A man who plotted to storm a Seattle military recruitment center with machine guns and grenades in retaliation for U.S. military conduct in Afghanistan was sentenced to 18 years in prison on Monday.
Abu Khalid Abdul-Latif, also known as Joseph Anthony Davis, pleaded guilty in December to conspiracy to murder officers and employees of the United States and conspiracy to use weapons of mass destruction.
Passing sentence in District Court in Seattle, Judge James Robart also gave Abdul-Latif 10 years of supervised release. Under the terms of his plea deal with U.S. prosecutors, he faced a sentence of up to 17 to 19 years in prison.
Abdul-Latif's co-defendant, Walli Mujahidh, pleaded guilty in December 2011 to conspiracy and weapons charges and is awaiting sentencing.
The pair, both U.S. citizens, were arrested in June 2011 and indicted the following month on charges of conspiring to attack the Military Entrance Processing Station, where enlistees are screened and processed, south of downtown Seattle.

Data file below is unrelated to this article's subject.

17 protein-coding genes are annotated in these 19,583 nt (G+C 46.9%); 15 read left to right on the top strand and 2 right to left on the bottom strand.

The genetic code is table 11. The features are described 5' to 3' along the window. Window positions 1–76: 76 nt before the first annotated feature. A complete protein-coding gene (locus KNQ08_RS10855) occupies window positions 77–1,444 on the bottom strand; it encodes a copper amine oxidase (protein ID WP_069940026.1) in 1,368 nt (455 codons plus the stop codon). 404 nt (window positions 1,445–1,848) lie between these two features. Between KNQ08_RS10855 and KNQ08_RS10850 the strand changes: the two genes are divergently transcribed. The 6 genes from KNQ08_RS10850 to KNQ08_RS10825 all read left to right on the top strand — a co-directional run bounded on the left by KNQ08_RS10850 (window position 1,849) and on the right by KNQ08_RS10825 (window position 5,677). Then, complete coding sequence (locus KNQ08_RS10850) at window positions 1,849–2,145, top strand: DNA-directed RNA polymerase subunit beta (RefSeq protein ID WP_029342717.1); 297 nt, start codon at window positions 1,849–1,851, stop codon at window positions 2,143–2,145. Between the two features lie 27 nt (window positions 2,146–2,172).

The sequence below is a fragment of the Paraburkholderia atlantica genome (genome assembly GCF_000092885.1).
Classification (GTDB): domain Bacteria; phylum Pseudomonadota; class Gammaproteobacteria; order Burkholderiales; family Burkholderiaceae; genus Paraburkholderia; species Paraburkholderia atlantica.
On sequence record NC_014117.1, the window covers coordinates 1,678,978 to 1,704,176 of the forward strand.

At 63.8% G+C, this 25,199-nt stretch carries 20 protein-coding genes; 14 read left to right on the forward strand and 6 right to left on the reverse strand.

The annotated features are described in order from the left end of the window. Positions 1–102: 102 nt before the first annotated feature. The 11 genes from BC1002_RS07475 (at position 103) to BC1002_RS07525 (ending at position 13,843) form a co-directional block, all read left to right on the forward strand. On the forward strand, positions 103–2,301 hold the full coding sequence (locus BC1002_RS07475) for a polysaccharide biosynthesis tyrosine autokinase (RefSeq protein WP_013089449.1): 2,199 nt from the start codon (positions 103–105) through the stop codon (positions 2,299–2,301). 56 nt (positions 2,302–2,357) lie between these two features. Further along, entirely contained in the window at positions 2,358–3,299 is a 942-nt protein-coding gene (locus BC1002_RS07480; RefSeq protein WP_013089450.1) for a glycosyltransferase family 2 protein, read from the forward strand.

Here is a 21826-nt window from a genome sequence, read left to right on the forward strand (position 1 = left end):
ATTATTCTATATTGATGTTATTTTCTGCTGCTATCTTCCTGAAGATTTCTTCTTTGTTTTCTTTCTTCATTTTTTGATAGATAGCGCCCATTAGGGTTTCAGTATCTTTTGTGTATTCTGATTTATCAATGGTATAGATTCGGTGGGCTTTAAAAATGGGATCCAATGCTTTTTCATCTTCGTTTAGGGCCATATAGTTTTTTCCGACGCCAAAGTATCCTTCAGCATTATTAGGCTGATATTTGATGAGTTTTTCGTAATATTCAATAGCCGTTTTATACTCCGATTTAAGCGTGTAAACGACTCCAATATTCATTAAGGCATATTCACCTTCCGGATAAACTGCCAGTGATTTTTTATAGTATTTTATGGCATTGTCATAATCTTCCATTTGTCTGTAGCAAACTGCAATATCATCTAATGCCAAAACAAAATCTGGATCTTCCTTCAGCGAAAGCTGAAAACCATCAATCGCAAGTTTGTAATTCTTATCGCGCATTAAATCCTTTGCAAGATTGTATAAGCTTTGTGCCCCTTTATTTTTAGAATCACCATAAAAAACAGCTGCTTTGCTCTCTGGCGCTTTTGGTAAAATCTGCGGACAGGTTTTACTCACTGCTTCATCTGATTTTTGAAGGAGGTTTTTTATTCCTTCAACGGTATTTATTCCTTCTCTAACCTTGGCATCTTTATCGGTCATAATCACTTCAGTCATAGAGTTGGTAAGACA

In his plea agreement in December, Abdul-Latif admitted that he agreed to carry out the planned attack and made plans for Mujahidh to travel to Seattle from Los Angeles to take part in the assault.
The plot came to light after a person who had known Abdul-Latif for several years and had been asked to supply weapons for the planned attack went to police instead, becoming a paid undercover informant, according to court documents.
The informant told authorities that Mujahidh suggested storming the recruitment station "with machine guns and grenades and killing everyone there," the U.S. prosecutor's office said.
In a "sting" operation, high-powered assault rifles that had been rendered inoperable by law enforcement agents were brought by the informant to the two suspects, who were arrested when they took possession of the guns, prosecutors said.
According to an FBI affidavit, Abdul-Latif told the informant that the planned attack was in retaliation for what he said were crimes by U.S. soldiers in Afghanistan.
Abdul-Latif also mentioned a 2009 shooting rampage at Fort Hood, Texas, in which an Army psychiatrist is accused of killing 13 people, noting that "if one person could kill so many, three attackers could kill many more," the informant told authorities, according to the original criminal complaint.